Five Macro Trends That Arts Organizations Need to Watch

Posted by Robert Lynch, Feb 17, 2016 0 comments

2016 is off and running, and guaranteed to be a dynamic presidential election year. Along with a new administration in Washington, five broad cultural and economic trends are sure to impact sectors across America--affecting our work in the arts in the coming years. Candidates at all levels of government will need to evolve positions on each of these trends so we can work more strategically to ensure that the arts continue to thrive and enrich the lives of every American.

1) Nonprofits Are Being Expected to Play by For-Profit Rules
Sixty percent of the revenue for nonprofit arts organizations comes from the sale of tickets, merchandise, and services. This means that they are operating more and more like small businesses. Current public and private funding trends are nudging arts nonprofits further toward more innovative ways of creating revenue while staying true to their mission, but too much focus on revenue generation can distract from the standing model of nonprofits as mission driven organizations for the benefit of society.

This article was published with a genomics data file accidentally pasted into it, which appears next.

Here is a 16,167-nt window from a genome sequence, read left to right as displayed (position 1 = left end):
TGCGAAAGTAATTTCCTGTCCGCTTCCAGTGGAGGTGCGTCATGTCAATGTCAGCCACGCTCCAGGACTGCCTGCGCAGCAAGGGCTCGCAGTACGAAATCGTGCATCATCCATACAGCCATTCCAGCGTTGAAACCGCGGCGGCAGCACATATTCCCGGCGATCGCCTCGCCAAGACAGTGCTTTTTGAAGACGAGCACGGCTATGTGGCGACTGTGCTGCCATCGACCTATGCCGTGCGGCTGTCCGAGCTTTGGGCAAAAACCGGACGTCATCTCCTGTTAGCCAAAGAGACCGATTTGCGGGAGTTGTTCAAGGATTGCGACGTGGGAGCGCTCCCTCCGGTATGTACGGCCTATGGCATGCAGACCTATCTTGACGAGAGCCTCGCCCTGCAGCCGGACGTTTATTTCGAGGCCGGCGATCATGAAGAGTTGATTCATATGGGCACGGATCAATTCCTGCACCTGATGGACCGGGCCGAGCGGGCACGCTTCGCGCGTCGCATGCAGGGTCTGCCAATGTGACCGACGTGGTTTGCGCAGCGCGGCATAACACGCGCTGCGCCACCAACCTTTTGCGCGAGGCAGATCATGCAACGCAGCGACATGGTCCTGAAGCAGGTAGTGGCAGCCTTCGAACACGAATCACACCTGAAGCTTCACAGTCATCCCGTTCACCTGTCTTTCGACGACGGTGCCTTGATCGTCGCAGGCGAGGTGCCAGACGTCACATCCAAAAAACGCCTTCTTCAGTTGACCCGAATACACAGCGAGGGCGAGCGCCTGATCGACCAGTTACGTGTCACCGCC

• Competition for audiences and resources. There are more arts organizations in America than ever before, and competition is stiff for audiences and resources. Some cultural leaders have suggested thinning the herd, but is that option viable when you consider arts organizations have diverse levels of public, private, and earned revenues, and of course, different missions? Historical circumstances have influenced who is funded and who is not. However, decisions about which community treasures go or stay are not necessarily best left up to only the marketplace.
  • Public support is coming, but not enough. We are seeing an increase in city government funding plans for the arts, and increases in dedicated tax revenues such as hotel-motel taxes and sales taxes. In January, the U.S. Conference of Mayors declared the arts to be one of 18 key advancement planks that they will recommend to the next administration. But public funding still falls short given its role as an important leveraging tool for arts organizations to acquire funding from other sources. Elected leaders need to see that the arts are essential components of their community. But so do the people in the communities, the constituents, who vote on where the funding goes.